Indian Health Service announces national expansion of the Community Health Aide Program

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Program provides education and training of tribal community health providers

News Release

Indian Health Service

The Indian Health Service is announcing the national expansion of the Community Health Aide Program. The program provides education and training of tribal community health providers to increase access to quality health care, health promotion and disease prevention services.

As an expansion of the Alaska Community Health Aide Program, the national Community Health Aide Program will be consistent with the Alaska model and will foster innovative service delivery for the Indian Health Service by augmenting the existing workforce with mid-level paraprofessionals, utilizing culturally competent providers, and providing workforce development opportunities for locally developed staff.

“Expanding the Community Health Aide Program reflects the Indian Health Service’s commitment to building on effective programs and listening to tribal consultation,” said Department of Health and Human Services Deputy Secretary Eric Hargan. “Under President Trump, the Department of Health and Human Services has made it a priority to tackle health disparities and address social risk factors that may affect health. Secretary Azar and I have heard firsthand how community health aides have helped improve health in Alaska Native communities, and we look forward to seeing the results of expanding this program to the lower 48.”

“Through this expansion to create a national Community Health Aide Program, the Indian Health Service aims to provide culturally appropriate health care services through recruiting, developing, and retaining a dedicated, competent, and caring workforce,” said Indian Health Service Director Rear Adm. Michael D. Weahkee. “The Community Health Aide Program model increases access to care by bringing health care closer to our patients. Traditionally, patients are brought to a health care facility, and the Community Health Aide Program illustrates that health care can be delivered to the patient in their environment.”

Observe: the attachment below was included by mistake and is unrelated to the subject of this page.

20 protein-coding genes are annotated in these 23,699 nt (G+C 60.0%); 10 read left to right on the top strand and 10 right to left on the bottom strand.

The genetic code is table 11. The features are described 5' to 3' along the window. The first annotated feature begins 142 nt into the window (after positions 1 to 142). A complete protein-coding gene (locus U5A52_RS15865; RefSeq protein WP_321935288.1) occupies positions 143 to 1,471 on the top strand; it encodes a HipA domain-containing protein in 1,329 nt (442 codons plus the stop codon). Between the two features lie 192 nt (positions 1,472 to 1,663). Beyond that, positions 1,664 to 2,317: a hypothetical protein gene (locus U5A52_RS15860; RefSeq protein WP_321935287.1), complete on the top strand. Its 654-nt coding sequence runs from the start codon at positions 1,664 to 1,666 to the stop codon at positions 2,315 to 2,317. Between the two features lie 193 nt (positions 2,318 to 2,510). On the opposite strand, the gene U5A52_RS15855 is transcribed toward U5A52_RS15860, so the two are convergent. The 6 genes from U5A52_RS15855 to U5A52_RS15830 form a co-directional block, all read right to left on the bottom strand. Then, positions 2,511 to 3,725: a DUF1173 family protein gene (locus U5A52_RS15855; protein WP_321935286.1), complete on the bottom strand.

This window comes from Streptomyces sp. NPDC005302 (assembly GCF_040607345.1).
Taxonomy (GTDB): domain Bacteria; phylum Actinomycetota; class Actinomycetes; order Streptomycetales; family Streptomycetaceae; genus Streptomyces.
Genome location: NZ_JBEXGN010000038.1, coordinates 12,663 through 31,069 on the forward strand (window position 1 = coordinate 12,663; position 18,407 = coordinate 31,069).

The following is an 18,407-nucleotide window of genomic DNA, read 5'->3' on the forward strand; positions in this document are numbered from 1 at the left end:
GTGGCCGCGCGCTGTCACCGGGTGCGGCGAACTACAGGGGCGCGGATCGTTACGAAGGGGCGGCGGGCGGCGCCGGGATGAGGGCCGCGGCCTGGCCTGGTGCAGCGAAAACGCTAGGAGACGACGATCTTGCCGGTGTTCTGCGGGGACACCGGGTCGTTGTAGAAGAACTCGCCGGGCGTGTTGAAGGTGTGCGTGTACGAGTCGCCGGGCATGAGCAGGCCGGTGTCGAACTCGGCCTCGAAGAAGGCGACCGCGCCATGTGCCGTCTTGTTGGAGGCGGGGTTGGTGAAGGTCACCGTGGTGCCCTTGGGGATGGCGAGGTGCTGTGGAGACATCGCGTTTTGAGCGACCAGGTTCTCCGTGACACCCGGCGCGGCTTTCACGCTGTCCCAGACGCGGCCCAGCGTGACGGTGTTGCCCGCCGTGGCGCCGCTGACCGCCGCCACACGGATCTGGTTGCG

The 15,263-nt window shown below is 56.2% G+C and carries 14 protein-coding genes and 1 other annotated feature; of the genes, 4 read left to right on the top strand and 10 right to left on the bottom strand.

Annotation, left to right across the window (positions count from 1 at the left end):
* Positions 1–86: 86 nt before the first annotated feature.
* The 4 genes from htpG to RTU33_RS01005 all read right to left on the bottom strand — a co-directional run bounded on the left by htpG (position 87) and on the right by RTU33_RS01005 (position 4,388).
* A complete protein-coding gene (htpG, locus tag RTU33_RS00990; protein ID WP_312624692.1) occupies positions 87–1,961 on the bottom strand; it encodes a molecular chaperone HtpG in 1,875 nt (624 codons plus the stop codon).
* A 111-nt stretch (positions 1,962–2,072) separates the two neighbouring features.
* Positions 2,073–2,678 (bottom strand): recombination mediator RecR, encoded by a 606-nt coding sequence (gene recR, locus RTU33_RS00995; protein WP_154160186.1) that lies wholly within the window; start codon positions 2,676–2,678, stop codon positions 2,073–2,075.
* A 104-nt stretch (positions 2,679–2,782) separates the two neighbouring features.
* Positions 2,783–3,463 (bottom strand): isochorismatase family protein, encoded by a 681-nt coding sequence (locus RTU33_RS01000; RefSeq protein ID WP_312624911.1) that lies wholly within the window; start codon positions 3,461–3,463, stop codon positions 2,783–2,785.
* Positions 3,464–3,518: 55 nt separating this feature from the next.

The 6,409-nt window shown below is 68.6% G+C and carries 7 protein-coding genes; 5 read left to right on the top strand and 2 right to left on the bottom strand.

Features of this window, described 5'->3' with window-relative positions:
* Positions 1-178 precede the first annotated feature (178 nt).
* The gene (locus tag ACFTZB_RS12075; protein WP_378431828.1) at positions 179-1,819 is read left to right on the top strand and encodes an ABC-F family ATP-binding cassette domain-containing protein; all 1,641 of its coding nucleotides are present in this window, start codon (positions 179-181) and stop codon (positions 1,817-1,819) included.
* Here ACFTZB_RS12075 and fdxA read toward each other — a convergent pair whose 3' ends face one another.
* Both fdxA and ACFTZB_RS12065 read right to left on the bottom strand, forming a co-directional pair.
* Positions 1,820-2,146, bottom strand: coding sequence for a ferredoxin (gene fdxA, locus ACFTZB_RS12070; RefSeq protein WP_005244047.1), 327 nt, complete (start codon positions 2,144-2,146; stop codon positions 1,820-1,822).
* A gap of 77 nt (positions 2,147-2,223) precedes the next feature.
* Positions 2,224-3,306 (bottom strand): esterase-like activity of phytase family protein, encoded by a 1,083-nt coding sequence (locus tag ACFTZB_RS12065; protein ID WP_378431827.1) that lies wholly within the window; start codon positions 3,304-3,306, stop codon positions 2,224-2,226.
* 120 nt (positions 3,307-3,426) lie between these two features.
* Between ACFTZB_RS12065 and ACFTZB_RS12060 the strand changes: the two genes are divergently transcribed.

The Indian Health Service initiated tribal consultation in 2016 to seek input on the potential expansion to create a national Community Health Aide Program. In February 2018, the Indian Health Service convened a Community Health Aide Program Tribal Advisory Group to ensure that the questions and concerns from tribes, tribal organizations and urban Indian organizations across the country were being adequately represented. To better understand the needs of American Indian and Alaska Native communities prior to Community Health Aide Program expansion, the Indian Health Service participated in numerous listening sessions, focus groups, and planning meetings.

Leveraging innovative workforce models that prioritize direct health care, Community Health Aide Program is vital to rural and remote communities across Indian Country as the need for access to care in primary, dental, and behavioral health increases. Federal law requires all health aides to be certified by the Indian Health Service to provide services under a Community Health Aide Program. As implementation proceeds, the Community Health Aide Program must be sufficiently flexible to allow the Indian Health Service and tribes to tailor resources to the specific local, mental, physical, and cultural needs of the community and operate within site specific limitations in technology, resources, and facilities.

The Indian Health Service is taking a phased implementation approach, starting with tribal consultation on $5 million in funding from Fiscal Year 2020 to support key components. These include establishing certification boards at the Indian Health Service Area and national levels to begin certifying providers in the lower 48, increasing community education on the role of Community Health Aide Program across Indian Country, investing into training within tribal communities, and providing additional support to tribally-operated programs.

The Alaska Community Health Aide Program was established in 1968 to provide a broad range of primary care services to residents of remote areas that would otherwise not have access to consistent medical care. Today in Alaska, more than 50,000 patients in remote villages throughout the state are treated by village-based health aides.

The policy may be accessed through the Indian Health Manual under Circular 20-06. For more background on the Community Health Aide Program expansion, visit https://www.ihs.gov/chap/.

The Indian Health Service, an agency in the U.S. Department of Health and Human Services, provides a comprehensive health service delivery system for approximately 2.6 million American Indians and Alaska Natives who belong to 574 federally recognized tribes in 37 states. Follow the agency via social media on Facebook, Twitter, and LinkedIn.

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